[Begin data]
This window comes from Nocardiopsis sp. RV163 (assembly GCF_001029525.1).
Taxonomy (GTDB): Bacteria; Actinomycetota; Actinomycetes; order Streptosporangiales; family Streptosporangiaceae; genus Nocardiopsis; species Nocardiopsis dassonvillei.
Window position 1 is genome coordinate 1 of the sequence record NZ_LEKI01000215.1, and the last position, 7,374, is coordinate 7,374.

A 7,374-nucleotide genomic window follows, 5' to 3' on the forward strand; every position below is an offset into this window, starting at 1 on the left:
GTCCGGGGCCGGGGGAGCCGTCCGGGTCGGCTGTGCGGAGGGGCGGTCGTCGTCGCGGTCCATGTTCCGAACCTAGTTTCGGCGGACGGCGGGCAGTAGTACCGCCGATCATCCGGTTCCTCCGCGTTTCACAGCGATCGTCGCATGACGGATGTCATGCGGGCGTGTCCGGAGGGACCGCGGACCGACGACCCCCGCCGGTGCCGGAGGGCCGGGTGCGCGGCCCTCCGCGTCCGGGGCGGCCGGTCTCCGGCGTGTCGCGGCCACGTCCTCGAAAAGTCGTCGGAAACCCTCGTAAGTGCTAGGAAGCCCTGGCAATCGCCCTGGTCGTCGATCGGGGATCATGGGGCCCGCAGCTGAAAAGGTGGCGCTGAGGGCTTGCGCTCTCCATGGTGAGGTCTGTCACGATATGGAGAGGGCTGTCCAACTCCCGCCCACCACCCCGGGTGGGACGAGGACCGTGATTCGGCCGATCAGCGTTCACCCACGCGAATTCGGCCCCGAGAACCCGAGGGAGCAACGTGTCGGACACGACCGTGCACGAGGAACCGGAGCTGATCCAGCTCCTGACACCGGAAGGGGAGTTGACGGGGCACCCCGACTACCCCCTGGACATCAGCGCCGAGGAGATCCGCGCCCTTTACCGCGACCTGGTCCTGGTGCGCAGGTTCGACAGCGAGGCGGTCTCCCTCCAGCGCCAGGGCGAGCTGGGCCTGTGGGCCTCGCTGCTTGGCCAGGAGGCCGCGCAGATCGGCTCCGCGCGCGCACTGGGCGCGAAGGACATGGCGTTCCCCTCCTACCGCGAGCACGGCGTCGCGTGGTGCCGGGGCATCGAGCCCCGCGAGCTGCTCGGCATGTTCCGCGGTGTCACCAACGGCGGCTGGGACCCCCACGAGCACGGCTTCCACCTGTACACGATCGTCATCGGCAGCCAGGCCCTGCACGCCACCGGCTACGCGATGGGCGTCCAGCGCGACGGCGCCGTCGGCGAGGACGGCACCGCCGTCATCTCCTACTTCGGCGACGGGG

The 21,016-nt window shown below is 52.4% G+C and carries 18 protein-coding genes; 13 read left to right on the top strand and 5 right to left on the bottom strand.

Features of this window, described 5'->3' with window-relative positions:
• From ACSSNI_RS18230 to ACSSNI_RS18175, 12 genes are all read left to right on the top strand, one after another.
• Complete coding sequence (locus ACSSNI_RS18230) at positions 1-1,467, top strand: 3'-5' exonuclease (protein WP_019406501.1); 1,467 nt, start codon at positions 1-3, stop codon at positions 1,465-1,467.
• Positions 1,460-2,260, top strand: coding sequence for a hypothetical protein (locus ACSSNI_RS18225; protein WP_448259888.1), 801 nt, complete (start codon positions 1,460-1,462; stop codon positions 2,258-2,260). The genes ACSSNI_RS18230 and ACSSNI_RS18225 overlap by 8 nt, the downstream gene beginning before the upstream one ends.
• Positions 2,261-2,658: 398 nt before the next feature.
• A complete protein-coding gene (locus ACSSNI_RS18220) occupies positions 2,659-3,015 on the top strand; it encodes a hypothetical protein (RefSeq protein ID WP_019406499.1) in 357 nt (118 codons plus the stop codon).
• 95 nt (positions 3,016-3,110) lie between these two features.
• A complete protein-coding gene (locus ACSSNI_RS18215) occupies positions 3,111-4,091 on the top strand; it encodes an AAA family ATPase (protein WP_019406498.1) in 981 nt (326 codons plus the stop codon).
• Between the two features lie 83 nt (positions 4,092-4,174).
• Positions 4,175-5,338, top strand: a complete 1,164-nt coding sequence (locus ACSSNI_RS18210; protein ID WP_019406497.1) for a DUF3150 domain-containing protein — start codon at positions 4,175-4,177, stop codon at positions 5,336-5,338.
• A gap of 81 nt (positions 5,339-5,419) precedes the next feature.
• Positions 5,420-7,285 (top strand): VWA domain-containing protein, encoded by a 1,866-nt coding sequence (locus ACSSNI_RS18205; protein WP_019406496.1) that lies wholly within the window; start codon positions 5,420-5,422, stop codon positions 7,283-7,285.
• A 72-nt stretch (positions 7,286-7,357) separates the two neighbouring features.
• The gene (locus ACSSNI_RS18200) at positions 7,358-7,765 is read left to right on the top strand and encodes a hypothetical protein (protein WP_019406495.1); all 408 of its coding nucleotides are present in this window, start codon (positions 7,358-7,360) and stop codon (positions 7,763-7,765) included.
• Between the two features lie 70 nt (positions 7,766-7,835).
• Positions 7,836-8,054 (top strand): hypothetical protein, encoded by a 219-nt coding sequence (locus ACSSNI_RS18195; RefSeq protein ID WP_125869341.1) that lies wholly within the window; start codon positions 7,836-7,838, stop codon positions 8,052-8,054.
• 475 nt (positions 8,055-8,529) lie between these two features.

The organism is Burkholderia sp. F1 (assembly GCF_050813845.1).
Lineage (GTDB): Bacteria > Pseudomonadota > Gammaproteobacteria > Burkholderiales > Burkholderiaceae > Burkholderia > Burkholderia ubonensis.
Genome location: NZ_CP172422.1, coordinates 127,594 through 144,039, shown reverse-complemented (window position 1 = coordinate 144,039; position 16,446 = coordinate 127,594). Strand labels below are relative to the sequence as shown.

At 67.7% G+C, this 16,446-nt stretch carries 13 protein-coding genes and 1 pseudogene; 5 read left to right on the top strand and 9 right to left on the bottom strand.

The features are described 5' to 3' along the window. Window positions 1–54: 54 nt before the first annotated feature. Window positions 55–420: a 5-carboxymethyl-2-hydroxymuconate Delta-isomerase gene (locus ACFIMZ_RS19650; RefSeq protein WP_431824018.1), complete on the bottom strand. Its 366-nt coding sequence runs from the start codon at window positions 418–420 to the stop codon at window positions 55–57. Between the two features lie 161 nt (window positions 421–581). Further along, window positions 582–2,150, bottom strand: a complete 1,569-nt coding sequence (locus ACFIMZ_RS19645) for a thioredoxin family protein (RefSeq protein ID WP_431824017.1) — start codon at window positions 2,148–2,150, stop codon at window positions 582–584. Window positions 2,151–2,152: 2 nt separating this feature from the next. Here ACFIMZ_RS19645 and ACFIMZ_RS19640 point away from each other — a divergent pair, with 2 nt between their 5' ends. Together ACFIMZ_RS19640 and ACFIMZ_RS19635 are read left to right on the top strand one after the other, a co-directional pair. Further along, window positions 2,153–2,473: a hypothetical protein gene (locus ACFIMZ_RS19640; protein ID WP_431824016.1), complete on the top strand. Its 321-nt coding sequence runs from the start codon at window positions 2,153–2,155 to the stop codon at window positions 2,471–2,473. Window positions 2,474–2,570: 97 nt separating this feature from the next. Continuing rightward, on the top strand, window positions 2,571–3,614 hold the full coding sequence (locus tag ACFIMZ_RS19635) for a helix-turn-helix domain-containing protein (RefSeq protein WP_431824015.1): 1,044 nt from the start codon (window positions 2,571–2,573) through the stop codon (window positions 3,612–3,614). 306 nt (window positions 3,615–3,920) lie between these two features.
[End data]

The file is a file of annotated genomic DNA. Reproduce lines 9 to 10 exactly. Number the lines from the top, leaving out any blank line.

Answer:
• Complete coding sequence (locus ACSSNI_RS18230) at positions 1-1,467, top strand: 3'-5' exonuclease (protein WP_019406501.1); 1,467 nt, start codon at positions 1-3, stop codon at positions 1,465-1,467.
• Positions 1,460-2,260, top strand: coding sequence for a hypothetical protein (locus ACSSNI_RS18225; protein WP_448259888.1), 801 nt, complete (start codon positions 1,460-1,462; stop codon positions 2,258-2,260). The genes ACSSNI_RS18230 and ACSSNI_RS18225 overlap by 8 nt, the downstream gene beginning before the upstream one ends.